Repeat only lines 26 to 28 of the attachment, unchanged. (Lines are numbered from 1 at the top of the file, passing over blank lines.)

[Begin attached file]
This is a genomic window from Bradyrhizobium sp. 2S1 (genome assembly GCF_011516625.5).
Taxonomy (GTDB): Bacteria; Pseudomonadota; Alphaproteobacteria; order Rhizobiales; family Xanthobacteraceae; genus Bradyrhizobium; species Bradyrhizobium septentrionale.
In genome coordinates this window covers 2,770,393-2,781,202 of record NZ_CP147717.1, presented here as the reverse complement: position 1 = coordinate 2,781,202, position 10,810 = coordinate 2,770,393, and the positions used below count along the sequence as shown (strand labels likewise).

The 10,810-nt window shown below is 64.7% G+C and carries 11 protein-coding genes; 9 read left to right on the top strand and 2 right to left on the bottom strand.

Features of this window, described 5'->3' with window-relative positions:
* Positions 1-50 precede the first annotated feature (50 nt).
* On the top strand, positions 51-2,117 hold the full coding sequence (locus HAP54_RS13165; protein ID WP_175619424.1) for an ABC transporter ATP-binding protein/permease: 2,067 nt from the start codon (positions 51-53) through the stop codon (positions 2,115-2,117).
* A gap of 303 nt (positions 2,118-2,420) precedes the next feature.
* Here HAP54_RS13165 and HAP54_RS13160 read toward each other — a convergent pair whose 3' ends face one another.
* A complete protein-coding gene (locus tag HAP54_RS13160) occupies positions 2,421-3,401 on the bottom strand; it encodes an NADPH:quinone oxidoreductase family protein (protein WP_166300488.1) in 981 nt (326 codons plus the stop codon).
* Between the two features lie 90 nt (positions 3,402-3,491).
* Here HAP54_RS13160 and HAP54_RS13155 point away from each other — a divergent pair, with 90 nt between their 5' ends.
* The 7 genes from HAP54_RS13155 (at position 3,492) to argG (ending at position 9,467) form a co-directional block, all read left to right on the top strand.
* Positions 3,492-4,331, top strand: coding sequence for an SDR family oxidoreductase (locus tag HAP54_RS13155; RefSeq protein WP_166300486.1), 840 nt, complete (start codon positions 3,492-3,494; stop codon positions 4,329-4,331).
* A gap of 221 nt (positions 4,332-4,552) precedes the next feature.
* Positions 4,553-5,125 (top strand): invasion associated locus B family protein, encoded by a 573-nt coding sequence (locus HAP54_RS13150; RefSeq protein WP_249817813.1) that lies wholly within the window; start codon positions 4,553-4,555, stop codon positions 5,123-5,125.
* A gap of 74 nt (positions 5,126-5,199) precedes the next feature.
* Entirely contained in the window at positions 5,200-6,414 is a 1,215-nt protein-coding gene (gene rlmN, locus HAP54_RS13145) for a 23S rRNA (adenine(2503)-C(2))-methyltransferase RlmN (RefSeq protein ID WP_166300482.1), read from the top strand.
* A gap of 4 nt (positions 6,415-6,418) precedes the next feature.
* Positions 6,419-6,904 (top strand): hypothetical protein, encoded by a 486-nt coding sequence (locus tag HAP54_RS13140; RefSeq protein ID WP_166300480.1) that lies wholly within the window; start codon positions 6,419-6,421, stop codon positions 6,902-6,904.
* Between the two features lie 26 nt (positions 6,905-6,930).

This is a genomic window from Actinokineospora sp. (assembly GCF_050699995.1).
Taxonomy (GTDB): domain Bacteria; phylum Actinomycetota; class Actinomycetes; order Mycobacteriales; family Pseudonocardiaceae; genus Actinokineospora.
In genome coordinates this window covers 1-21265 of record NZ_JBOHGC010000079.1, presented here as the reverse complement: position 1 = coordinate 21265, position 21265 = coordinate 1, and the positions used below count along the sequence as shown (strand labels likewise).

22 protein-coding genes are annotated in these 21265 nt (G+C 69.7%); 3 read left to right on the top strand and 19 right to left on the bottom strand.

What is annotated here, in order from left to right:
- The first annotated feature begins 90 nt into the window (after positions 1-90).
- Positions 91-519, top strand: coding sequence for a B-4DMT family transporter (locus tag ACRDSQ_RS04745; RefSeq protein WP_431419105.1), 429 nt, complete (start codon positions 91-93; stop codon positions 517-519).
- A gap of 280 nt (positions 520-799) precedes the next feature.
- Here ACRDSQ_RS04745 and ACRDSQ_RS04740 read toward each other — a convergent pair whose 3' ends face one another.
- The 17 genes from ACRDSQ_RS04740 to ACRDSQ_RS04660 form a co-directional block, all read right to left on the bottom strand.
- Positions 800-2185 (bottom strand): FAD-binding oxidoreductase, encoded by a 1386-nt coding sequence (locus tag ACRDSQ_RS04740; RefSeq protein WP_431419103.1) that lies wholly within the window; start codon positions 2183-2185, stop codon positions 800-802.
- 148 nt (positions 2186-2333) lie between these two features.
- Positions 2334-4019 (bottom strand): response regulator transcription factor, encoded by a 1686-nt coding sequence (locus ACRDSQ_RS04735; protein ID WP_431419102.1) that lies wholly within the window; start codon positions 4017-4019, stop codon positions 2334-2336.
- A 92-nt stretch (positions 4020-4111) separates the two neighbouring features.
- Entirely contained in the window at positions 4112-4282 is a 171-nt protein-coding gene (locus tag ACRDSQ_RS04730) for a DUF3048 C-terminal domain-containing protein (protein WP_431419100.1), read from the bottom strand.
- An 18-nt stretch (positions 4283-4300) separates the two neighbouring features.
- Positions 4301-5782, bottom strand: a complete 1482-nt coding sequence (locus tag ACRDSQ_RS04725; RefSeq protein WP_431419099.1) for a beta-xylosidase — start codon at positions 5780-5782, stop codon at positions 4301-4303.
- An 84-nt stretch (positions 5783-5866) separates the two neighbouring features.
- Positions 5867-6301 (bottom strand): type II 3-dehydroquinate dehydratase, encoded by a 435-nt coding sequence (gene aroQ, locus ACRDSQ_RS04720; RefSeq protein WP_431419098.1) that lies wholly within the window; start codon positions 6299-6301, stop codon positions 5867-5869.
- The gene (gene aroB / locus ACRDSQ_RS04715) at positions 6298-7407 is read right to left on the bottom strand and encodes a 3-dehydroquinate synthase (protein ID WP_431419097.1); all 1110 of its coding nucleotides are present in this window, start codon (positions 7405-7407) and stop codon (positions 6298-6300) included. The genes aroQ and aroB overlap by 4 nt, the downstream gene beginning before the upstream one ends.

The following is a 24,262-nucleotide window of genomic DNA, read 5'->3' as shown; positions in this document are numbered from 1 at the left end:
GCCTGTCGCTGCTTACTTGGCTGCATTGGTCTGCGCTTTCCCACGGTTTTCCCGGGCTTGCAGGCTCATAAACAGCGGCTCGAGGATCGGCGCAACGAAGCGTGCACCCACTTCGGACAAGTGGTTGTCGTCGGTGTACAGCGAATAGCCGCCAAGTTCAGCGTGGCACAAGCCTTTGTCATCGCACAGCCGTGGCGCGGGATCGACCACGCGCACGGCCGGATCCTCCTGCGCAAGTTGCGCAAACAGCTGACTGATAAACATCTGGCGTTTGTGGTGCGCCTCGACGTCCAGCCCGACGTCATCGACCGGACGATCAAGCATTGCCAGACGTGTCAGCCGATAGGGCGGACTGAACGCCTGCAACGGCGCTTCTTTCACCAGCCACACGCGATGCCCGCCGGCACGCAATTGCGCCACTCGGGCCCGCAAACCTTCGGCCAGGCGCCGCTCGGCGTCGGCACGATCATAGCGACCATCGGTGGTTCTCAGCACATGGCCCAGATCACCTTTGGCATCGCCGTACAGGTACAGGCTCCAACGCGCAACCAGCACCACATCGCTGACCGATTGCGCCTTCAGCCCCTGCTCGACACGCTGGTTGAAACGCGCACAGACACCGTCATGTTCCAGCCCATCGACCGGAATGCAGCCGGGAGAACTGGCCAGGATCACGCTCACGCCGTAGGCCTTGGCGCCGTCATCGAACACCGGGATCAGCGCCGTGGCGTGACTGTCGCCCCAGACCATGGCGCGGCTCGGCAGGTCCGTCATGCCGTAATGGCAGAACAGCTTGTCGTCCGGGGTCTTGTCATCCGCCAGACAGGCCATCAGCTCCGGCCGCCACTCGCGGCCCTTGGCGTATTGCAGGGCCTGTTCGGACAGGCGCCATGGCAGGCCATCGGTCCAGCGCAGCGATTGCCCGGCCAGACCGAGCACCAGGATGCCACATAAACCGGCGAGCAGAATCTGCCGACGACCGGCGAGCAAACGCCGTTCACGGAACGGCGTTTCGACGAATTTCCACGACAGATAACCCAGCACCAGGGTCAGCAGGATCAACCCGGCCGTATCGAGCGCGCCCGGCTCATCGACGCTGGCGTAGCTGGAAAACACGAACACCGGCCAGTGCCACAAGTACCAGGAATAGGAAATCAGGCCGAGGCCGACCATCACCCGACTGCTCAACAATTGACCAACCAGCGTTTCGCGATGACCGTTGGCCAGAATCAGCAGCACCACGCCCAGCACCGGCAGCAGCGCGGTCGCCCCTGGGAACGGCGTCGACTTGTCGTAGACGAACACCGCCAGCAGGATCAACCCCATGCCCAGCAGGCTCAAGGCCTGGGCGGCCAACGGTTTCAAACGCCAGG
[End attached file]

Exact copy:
What is annotated here, in order from left to right:
- The first annotated feature begins 90 nt into the window (after positions 1-90).
- Positions 91-519, top strand: coding sequence for a B-4DMT family transporter (locus tag ACRDSQ_RS04745; RefSeq protein WP_431419105.1), 429 nt, complete (start codon positions 91-93; stop codon positions 517-519).